The Q&A Archives: Dissapointing Tangerine And Valencia Orange Crop

Question: I have four year old Tangerine and Valencia orange trees in my back yard (Tucson, AZ). Last year both trees produced good fruit in good quantities. This year the Valencia lost all fruit right after budding. The Tangerine has a plentiful yield, but the fruit is half the size of normal. Does anybody have any idea what might be wrong?

Answer: Without more detail on how the trees are cared for it's hard to say, but here's some info that might help. Citrus is a heavy feeder and needs regular fertilizer applications. It's recommended to apply the total annual amount of nitrogen required in 3 applications: in Jan/Feb; Apr/May; and Aug-Sept. Requirements vary according to the age of the tree. The late summer application in August probably helps fruit sizing of fall ripening citrus such as tangerines.

Citrus fruit drop is actually a natural thinning process. Citrus trees thrive on consistent moisture. That may have been a factor in the fruit drop if the tree was stressed. Apply enough water slowly and deeply to thoroughly soak the root mass. Don't sprinkle lightly, which allows salts to accumulate and burn the roots. How often to water depends on your soil characteristics, rainfall and weather, but a rule of thumb is about once every 3-4 weeks in winter and once every 10-14 days in summer. Use a soil probe to help determine how often to apply water (such as a pointed stick or metal rod) and poke it into the soil. It will move easily through moist soil and stop at dry soil. As trees mature, be sure to water out to their canopy or drip line, where new roots are growing. To keep water from evaporating too quickly, mulch over the root area. This will also help suppress weeds.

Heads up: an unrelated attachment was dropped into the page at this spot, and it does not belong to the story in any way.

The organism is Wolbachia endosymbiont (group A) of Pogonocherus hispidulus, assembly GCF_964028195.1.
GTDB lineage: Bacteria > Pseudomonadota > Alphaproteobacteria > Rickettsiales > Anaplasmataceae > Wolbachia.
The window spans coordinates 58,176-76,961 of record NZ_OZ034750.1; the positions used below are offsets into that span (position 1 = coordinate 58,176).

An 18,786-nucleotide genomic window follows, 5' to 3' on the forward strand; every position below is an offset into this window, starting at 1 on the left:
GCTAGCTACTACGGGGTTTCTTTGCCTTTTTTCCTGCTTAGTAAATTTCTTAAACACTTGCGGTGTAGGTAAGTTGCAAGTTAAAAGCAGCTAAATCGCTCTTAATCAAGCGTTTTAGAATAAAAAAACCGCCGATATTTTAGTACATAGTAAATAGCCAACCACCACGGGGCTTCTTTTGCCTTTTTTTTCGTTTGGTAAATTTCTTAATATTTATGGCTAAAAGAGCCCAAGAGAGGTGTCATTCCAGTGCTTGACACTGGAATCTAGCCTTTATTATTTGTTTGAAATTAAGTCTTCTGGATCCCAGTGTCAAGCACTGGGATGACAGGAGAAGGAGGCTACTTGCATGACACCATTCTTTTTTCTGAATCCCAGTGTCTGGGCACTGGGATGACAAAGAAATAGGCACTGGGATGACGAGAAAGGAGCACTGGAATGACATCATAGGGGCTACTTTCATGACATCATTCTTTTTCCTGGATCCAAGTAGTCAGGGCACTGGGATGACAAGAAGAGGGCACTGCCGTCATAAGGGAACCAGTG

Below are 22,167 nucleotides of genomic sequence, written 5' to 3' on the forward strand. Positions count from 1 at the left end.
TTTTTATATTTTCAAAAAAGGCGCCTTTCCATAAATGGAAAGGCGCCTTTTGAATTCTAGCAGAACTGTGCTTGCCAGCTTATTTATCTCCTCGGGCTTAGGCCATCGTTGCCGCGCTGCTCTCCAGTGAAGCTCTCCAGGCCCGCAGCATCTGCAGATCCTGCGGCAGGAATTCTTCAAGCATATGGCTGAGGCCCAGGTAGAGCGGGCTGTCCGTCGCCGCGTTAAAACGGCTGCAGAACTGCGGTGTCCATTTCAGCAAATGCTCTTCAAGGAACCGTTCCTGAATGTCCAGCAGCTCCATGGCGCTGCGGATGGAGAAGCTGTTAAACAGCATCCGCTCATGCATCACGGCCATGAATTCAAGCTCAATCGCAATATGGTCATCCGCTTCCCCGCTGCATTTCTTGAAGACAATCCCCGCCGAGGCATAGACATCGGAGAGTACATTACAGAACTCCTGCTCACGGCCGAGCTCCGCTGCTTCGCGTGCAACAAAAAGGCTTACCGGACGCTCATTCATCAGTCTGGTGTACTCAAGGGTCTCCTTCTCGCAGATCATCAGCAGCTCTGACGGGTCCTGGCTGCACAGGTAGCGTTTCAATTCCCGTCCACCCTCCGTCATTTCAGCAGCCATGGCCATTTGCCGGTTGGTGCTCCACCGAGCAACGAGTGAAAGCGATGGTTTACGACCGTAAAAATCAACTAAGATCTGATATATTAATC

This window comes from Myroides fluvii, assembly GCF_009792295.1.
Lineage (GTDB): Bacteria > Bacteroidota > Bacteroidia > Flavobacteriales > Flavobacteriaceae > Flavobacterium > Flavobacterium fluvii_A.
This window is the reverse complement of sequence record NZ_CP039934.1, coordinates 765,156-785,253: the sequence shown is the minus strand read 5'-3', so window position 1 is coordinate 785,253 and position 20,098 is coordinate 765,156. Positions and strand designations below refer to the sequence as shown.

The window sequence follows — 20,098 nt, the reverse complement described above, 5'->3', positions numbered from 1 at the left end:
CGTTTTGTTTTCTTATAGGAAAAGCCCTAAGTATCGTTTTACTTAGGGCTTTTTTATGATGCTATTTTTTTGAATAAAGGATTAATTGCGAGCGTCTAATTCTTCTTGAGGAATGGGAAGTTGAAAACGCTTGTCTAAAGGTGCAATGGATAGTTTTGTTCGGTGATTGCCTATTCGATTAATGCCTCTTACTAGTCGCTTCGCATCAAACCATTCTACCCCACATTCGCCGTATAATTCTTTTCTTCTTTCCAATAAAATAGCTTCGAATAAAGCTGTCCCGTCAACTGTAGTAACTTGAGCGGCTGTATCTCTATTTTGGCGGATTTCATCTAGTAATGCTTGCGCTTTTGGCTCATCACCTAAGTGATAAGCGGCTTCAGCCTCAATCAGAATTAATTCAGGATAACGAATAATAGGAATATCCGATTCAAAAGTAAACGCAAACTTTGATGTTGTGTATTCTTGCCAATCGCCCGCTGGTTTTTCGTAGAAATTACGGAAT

Finally, some years the conditions are right to just produce more fruit than other years. Good luck with your citrus!

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